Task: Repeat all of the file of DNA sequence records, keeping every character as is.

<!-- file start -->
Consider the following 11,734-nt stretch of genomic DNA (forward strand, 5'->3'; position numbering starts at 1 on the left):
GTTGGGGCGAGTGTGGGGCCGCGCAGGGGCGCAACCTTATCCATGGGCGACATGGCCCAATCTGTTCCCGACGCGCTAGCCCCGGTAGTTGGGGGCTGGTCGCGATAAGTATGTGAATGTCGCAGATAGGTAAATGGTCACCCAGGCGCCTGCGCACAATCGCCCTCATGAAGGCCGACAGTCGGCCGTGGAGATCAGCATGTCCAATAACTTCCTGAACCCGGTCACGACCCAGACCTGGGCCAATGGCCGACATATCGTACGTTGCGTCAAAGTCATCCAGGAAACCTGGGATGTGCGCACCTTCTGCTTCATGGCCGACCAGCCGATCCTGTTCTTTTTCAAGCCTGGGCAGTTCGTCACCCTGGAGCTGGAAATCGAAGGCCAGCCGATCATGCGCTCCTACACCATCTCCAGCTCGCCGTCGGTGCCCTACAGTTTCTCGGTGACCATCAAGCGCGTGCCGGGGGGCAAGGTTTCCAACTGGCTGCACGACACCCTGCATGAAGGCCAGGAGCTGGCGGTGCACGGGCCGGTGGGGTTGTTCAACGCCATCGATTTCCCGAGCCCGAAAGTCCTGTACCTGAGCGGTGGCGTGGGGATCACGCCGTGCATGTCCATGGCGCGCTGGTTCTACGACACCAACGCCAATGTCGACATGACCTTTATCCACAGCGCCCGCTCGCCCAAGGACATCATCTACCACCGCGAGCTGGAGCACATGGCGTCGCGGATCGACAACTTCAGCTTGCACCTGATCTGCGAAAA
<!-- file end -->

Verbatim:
Consider the following 11,734-nt stretch of genomic DNA (forward strand, 5'->3'; position numbering starts at 1 on the left):
GTTGGGGCGAGTGTGGGGCCGCGCAGGGGCGCAACCTTATCCATGGGCGACATGGCCCAATCTGTTCCCGACGCGCTAGCCCCGGTAGTTGGGGGCTGGTCGCGATAAGTATGTGAATGTCGCAGATAGGTAAATGGTCACCCAGGCGCCTGCGCACAATCGCCCTCATGAAGGCCGACAGTCGGCCGTGGAGATCAGCATGTCCAATAACTTCCTGAACCCGGTCACGACCCAGACCTGGGCCAATGGCCGACATATCGTACGTTGCGTCAAAGTCATCCAGGAAACCTGGGATGTGCGCACCTTCTGCTTCATGGCCGACCAGCCGATCCTGTTCTTTTTCAAGCCTGGGCAGTTCGTCACCCTGGAGCTGGAAATCGAAGGCCAGCCGATCATGCGCTCCTACACCATCTCCAGCTCGCCGTCGGTGCCCTACAGTTTCTCGGTGACCATCAAGCGCGTGCCGGGGGGCAAGGTTTCCAACTGGCTGCACGACACCCTGCATGAAGGCCAGGAGCTGGCGGTGCACGGGCCGGTGGGGTTGTTCAACGCCATCGATTTCCCGAGCCCGAAAGTCCTGTACCTGAGCGGTGGCGTGGGGATCACGCCGTGCATGTCCATGGCGCGCTGGTTCTACGACACCAACGCCAATGTCGACATGACCTTTATCCACAGCGCCCGCTCGCCCAAGGACATCATCTACCACCGCGAGCTGGAGCACATGGCGTCGCGGATCGACAACTTCAGCTTGCACCTGATCTGCGAAAA